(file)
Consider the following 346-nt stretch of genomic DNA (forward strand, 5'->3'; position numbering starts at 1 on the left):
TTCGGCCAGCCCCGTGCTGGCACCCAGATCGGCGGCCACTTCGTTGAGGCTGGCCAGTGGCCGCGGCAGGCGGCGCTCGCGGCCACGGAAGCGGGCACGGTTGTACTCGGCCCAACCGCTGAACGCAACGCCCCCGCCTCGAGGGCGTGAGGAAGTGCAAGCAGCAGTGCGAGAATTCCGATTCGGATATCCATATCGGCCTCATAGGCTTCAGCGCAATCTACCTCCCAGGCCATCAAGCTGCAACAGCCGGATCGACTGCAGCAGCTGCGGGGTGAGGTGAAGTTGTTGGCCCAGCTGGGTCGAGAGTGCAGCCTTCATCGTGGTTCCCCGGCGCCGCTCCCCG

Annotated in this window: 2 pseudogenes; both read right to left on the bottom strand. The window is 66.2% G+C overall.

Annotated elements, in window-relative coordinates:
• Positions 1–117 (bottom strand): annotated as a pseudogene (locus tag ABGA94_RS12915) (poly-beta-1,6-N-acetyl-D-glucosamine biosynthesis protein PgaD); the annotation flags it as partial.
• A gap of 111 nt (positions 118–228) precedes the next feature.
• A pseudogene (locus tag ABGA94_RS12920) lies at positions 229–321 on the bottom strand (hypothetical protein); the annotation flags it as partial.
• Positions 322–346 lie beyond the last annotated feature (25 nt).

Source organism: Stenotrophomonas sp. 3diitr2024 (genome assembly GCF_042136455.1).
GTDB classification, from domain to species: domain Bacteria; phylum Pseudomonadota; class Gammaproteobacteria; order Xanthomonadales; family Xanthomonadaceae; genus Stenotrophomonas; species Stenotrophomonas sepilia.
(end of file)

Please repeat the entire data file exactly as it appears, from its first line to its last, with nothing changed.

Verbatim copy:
Consider the following 346-nt stretch of genomic DNA (forward strand, 5'->3'; position numbering starts at 1 on the left):
TTCGGCCAGCCCCGTGCTGGCACCCAGATCGGCGGCCACTTCGTTGAGGCTGGCCAGTGGCCGCGGCAGGCGGCGCTCGCGGCCACGGAAGCGGGCACGGTTGTACTCGGCCCAACCGCTGAACGCAACGCCCCCGCCTCGAGGGCGTGAGGAAGTGCAAGCAGCAGTGCGAGAATTCCGATTCGGATATCCATATCGGCCTCATAGGCTTCAGCGCAATCTACCTCCCAGGCCATCAAGCTGCAACAGCCGGATCGACTGCAGCAGCTGCGGGGTGAGGTGAAGTTGTTGGCCCAGCTGGGTCGAGAGTGCAGCCTTCATCGTGGTTCCCCGGCGCCGCTCCCCG

Annotated in this window: 2 pseudogenes; both read right to left on the bottom strand. The window is 66.2% G+C overall.

Annotated elements, in window-relative coordinates:
• Positions 1–117 (bottom strand): annotated as a pseudogene (locus tag ABGA94_RS12915) (poly-beta-1,6-N-acetyl-D-glucosamine biosynthesis protein PgaD); the annotation flags it as partial.
• A gap of 111 nt (positions 118–228) precedes the next feature.
• A pseudogene (locus tag ABGA94_RS12920) lies at positions 229–321 on the bottom strand (hypothetical protein); the annotation flags it as partial.
• Positions 322–346 lie beyond the last annotated feature (25 nt).

Source organism: Stenotrophomonas sp. 3diitr2024 (genome assembly GCF_042136455.1).
GTDB classification, from domain to species: domain Bacteria; phylum Pseudomonadota; class Gammaproteobacteria; order Xanthomonadales; family Xanthomonadaceae; genus Stenotrophomonas; species Stenotrophomonas sepilia.